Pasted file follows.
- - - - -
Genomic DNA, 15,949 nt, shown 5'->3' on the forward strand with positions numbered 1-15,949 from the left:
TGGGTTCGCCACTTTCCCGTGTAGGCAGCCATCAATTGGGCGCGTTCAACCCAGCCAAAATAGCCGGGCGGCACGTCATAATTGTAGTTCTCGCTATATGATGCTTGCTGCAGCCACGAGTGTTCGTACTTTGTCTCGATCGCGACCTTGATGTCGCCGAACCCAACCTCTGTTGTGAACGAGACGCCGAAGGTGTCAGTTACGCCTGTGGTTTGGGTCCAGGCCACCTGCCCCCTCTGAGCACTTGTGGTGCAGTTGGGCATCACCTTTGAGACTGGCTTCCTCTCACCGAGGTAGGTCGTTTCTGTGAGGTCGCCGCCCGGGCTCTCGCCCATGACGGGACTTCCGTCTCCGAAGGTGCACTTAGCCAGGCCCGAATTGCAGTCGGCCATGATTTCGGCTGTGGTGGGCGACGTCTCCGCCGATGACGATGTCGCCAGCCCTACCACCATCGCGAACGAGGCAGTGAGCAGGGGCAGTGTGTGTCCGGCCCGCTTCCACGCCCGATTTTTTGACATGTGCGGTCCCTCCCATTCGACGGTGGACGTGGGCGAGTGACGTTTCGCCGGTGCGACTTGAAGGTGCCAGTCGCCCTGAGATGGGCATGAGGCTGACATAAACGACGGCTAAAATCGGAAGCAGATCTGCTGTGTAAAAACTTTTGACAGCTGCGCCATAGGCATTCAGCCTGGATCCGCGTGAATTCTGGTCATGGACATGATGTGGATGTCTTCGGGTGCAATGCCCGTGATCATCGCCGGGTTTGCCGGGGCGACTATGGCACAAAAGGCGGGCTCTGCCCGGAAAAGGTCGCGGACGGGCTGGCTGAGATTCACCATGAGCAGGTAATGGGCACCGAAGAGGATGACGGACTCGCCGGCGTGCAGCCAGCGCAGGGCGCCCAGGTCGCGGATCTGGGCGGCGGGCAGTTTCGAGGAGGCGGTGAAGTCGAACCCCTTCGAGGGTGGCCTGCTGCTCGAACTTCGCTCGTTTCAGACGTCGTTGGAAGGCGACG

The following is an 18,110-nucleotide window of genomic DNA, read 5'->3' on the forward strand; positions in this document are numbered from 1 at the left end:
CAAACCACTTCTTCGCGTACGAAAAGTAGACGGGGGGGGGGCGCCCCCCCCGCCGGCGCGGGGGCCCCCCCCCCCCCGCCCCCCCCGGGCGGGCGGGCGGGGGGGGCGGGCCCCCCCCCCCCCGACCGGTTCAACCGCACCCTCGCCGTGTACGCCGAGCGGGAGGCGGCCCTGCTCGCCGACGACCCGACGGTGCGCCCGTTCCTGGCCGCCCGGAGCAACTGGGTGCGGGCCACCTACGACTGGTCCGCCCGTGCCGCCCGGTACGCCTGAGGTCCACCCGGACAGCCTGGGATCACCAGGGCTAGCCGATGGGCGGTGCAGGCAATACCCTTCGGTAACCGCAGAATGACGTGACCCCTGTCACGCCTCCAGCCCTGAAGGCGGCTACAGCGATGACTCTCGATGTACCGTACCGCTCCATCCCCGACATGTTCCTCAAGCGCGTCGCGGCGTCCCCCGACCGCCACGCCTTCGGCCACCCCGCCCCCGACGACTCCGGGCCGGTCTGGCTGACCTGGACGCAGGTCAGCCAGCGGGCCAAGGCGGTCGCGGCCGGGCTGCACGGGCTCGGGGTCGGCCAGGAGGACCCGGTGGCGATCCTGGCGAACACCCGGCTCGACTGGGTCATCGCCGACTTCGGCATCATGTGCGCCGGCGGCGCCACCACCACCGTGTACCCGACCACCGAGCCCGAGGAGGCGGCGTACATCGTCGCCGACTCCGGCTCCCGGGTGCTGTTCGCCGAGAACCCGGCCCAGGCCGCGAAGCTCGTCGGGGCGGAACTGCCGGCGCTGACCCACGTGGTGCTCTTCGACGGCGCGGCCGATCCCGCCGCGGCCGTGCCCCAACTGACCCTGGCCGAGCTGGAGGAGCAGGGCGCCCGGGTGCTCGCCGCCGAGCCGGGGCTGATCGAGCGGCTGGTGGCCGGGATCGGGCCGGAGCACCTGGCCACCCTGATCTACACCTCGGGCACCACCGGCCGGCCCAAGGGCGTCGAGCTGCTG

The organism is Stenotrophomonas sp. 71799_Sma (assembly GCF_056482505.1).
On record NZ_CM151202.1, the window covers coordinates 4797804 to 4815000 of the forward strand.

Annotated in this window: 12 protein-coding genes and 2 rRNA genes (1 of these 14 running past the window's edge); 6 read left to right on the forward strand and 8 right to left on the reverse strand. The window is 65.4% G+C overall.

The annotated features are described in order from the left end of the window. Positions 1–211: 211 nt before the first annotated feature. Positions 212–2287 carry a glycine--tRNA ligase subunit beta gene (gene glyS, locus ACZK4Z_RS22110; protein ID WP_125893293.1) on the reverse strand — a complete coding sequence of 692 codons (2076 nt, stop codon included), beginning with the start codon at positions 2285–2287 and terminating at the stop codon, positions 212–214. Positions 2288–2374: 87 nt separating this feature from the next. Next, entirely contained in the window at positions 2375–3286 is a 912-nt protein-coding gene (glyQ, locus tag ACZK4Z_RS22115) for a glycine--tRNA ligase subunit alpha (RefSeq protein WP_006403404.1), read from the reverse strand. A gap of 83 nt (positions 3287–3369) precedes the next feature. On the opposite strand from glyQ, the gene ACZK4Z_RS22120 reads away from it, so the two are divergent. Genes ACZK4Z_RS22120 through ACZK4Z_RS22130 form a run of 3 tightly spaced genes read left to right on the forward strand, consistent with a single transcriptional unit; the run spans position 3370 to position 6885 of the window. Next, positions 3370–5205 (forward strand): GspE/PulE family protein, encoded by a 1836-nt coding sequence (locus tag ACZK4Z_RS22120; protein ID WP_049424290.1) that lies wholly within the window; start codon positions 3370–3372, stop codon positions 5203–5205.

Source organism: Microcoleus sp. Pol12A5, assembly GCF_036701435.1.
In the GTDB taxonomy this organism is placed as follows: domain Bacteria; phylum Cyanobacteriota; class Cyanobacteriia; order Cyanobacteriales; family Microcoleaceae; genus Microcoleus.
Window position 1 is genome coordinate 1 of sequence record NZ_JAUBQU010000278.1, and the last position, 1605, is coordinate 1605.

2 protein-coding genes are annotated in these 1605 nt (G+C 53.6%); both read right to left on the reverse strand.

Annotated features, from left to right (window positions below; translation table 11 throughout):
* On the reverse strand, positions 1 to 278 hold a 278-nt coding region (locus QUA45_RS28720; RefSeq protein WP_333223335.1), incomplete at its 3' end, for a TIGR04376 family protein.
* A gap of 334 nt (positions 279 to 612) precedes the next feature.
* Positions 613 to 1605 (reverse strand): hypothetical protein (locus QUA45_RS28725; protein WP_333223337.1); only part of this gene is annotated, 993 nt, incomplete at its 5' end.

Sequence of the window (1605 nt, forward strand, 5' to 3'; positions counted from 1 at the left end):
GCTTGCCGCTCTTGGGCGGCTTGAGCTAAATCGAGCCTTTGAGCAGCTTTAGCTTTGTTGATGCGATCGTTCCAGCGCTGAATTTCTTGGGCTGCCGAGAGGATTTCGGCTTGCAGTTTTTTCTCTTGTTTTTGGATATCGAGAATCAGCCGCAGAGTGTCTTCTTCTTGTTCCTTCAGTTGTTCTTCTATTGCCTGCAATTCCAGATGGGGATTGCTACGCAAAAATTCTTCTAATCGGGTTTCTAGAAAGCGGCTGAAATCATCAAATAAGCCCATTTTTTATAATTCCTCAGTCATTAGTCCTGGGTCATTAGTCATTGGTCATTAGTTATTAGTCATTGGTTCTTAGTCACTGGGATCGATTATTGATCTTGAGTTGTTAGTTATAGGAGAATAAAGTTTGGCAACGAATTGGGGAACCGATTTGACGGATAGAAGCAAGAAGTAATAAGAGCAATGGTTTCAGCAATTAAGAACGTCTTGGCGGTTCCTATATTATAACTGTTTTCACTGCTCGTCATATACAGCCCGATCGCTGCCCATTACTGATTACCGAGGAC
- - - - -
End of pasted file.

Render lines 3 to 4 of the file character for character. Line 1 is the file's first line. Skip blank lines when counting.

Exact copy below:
The following is an 18,110-nucleotide window of genomic DNA, read 5'->3' on the forward strand; positions in this document are numbered from 1 at the left end:
CAAACCACTTCTTCGCGTACGAAAAGTAGACGGGGGGGGGGCGCCCCCCCCGCCGGCGCGGGGGCCCCCCCCCCCCCGCCCCCCCCGGGCGGGCGGGCGGGGGGGGCGGGCCCCCCCCCCCCCGACCGGTTCAACCGCACCCTCGCCGTGTACGCCGAGCGGGAGGCGGCCCTGCTCGCCGACGACCCGACGGTGCGCCCGTTCCTGGCCGCCCGGAGCAACTGGGTGCGGGCCACCTACGACTGGTCCGCCCGTGCCGCCCGGTACGCCTGAGGTCCACCCGGACAGCCTGGGATCACCAGGGCTAGCCGATGGGCGGTGCAGGCAATACCCTTCGGTAACCGCAGAATGACGTGACCCCTGTCACGCCTCCAGCCCTGAAGGCGGCTACAGCGATGACTCTCGATGTACCGTACCGCTCCATCCCCGACATGTTCCTCAAGCGCGTCGCGGCGTCCCCCGACCGCCACGCCTTCGGCCACCCCGCCCCCGACGACTCCGGGCCGGTCTGGCTGACCTGGACGCAGGTCAGCCAGCGGGCCAAGGCGGTCGCGGCCGGGCTGCACGGGCTCGGGGTCGGCCAGGAGGACCCGGTGGCGATCCTGGCGAACACCCGGCTCGACTGGGTCATCGCCGACTTCGGCATCATGTGCGCCGGCGGCGCCACCACCACCGTGTACCCGACCACCGAGCCCGAGGAGGCGGCGTACATCGTCGCCGACTCCGGCTCCCGGGTGCTGTTCGCCGAGAACCCGGCCCAGGCCGCGAAGCTCGTCGGGGCGGAACTGCCGGCGCTGACCCACGTGGTGCTCTTCGACGGCGCGGCCGATCCCGCCGCGGCCGTGCCCCAACTGACCCTGGCCGAGCTGGAGGAGCAGGGCGCCCGGGTGCTCGCCGCCGAGCCGGGGCTGATCGAGCGGCTGGTGGCCGGGATCGGGCCGGAGCACCTGGCCACCCTGATCTACACCTCGGGCACCACCGGCCGGCCCAAGGGCGTCGAGCTGCTG